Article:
Dream Act

What is the California Dream Act?

The California Dream Act is a combination of three bills, Assembly Bill (AB) 540, AB 130 and AB 131. Together, these bills allow undocumented and nonresident documented students who meet certain provisions to be treated the same as resident students. Combined these Assembly Bills constitute what is called the California Dream Act and they allow undocumented AB 540 students to pay the resident fees at public colleges and universities, apply for and receive private scholarships funded through public universities, state-administered financial aid, university grants, community college fee waivers and state-sponsored Cal Grants. 

What are the differences between AB 130 and AB 131?

Assembly Bill 130 was signed into law by Governor Jerry Brown on July 25, 2011, granting undocumented AB 540 students access to an estimated $88 million in private financial aid in the form of scholarships and grants. AB 130 gives colleges and universities the discretion to award institutional scholarships to undocumented students who qualify for Assembly Bill 540 (review AB 540 requirements). This includes scholarships funded through private donors, alumni contributions and individual departmental efforts. Students must apply and compete for available awards as determined by their respective college or university. This bill went into effect as law on January 1, 2012.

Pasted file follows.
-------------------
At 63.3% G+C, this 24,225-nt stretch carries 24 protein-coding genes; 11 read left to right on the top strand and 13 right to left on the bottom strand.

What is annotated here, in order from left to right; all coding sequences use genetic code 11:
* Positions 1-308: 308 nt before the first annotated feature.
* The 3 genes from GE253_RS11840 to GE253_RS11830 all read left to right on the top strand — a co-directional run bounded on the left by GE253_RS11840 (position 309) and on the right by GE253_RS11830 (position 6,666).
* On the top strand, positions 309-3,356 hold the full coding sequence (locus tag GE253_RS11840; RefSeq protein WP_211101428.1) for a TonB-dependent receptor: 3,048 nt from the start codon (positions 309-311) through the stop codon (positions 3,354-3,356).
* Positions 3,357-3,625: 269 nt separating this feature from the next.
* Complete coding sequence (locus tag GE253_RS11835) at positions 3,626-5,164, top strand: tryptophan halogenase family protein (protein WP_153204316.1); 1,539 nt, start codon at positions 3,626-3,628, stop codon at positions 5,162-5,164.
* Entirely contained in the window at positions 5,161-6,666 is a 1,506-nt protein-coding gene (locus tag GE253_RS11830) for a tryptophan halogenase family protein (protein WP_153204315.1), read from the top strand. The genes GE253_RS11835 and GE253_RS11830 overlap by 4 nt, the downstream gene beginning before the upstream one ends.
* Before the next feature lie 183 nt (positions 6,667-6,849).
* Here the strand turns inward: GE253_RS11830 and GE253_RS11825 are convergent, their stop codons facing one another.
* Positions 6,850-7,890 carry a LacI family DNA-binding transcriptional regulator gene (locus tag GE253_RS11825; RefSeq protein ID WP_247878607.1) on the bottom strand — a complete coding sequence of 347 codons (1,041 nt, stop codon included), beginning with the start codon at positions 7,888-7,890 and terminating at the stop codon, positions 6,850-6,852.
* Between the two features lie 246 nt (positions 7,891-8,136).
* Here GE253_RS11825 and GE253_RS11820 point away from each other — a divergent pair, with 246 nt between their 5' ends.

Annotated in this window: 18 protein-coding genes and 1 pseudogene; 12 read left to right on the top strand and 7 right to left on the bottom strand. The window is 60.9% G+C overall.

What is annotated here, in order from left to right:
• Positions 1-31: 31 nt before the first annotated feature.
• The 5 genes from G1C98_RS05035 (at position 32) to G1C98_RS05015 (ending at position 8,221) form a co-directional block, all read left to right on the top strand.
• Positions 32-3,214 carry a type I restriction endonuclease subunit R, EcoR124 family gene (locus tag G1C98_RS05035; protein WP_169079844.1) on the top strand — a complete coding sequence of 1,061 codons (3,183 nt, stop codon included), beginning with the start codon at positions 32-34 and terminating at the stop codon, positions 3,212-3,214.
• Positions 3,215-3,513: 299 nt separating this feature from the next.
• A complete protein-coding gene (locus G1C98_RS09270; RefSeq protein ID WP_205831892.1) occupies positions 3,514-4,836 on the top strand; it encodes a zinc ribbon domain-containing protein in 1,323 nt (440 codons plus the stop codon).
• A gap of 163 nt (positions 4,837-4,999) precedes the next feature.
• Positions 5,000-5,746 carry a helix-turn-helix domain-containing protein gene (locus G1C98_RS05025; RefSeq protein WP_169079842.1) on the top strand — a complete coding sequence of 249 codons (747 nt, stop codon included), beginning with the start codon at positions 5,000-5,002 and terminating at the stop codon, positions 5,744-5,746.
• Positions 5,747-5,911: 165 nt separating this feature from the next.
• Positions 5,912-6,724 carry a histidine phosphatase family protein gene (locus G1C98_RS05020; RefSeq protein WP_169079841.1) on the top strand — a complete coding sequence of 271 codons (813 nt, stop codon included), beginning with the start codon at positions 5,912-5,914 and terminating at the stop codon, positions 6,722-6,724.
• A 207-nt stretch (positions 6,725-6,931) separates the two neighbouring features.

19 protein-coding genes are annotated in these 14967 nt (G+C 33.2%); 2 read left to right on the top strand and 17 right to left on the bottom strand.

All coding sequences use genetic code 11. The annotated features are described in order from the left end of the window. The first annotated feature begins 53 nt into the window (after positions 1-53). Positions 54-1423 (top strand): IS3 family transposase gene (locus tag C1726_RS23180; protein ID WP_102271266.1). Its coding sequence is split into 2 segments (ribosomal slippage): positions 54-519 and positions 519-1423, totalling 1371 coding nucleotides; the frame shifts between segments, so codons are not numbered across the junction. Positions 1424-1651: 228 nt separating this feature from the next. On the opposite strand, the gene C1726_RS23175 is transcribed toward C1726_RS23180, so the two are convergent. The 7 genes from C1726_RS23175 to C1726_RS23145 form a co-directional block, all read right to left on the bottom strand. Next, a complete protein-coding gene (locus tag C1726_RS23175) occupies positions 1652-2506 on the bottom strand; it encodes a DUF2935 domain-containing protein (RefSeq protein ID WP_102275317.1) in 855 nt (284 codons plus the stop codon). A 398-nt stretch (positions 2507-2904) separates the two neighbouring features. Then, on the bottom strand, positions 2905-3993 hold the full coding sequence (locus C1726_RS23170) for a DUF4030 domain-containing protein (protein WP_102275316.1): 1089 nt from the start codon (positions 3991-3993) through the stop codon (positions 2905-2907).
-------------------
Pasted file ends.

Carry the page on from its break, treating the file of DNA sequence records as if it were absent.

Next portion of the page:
Assembly Bill 131, students who meet the AB 540 requirements are “eligible to apply for and participate in all student financial aid programs administered by the State of California to the full extent permitted by federal law”. Eligible students receive state-based financial aid such as Cal Grants, State University Grants and Board of Governor’s Fee Waivers. Cal Grants represent the major source of aid that students would gain access to. A Cal Grant is a form of aid that represents funds available to students that meet GPA, parent income, and High School graduation requirements. This bill went into effect as law on January 1, 2013.

Frequently Asked Questions Regarding the California Dream Act and Additional Sources for Financial Aid

What is AB 540, and what does it have to do with the California Dream Act? 
AB 540, passed in 2001, allows students meeting all of the following criteria to pay the same tuition and fees as resident students at California public colleges and universities. The California Dream Act extended Cal Grant A & B Entitlement awards, Cal Grant C awards, institutional grants, and community college fee waivers to students that meet these same criteria. To receive CA Dream Act aid, AB 540 and